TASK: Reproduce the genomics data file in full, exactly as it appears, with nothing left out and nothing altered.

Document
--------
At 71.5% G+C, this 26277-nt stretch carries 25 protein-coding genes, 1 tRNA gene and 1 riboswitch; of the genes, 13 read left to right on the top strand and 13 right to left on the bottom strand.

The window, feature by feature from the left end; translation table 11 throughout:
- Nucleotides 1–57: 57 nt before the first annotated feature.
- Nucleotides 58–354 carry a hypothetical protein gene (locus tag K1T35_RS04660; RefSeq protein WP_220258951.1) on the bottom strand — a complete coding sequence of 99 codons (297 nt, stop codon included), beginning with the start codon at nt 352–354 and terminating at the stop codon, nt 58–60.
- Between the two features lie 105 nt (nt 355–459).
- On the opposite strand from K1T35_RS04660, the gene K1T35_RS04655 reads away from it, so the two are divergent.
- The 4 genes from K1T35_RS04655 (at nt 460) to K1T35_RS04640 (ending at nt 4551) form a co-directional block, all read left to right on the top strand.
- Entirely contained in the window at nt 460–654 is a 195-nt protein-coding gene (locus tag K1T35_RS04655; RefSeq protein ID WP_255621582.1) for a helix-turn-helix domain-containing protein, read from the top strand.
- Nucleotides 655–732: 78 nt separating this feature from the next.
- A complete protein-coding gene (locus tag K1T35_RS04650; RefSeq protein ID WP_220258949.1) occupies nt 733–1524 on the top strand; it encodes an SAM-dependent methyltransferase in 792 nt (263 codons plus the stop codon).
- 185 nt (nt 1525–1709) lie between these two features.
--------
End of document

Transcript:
At 71.5% G+C, this 26277-nt stretch carries 25 protein-coding genes, 1 tRNA gene and 1 riboswitch; of the genes, 13 read left to right on the top strand and 13 right to left on the bottom strand.

The window, feature by feature from the left end; translation table 11 throughout:
- Nucleotides 1–57: 57 nt before the first annotated feature.
- Nucleotides 58–354 carry a hypothetical protein gene (locus tag K1T35_RS04660; RefSeq protein WP_220258951.1) on the bottom strand — a complete coding sequence of 99 codons (297 nt, stop codon included), beginning with the start codon at nt 352–354 and terminating at the stop codon, nt 58–60.
- Between the two features lie 105 nt (nt 355–459).
- On the opposite strand from K1T35_RS04660, the gene K1T35_RS04655 reads away from it, so the two are divergent.
- The 4 genes from K1T35_RS04655 (at nt 460) to K1T35_RS04640 (ending at nt 4551) form a co-directional block, all read left to right on the top strand.
- Entirely contained in the window at nt 460–654 is a 195-nt protein-coding gene (locus tag K1T35_RS04655; RefSeq protein ID WP_255621582.1) for a helix-turn-helix domain-containing protein, read from the top strand.
- Nucleotides 655–732: 78 nt separating this feature from the next.
- A complete protein-coding gene (locus tag K1T35_RS04650; RefSeq protein ID WP_220258949.1) occupies nt 733–1524 on the top strand; it encodes an SAM-dependent methyltransferase in 792 nt (263 codons plus the stop codon).
- 185 nt (nt 1525–1709) lie between these two features.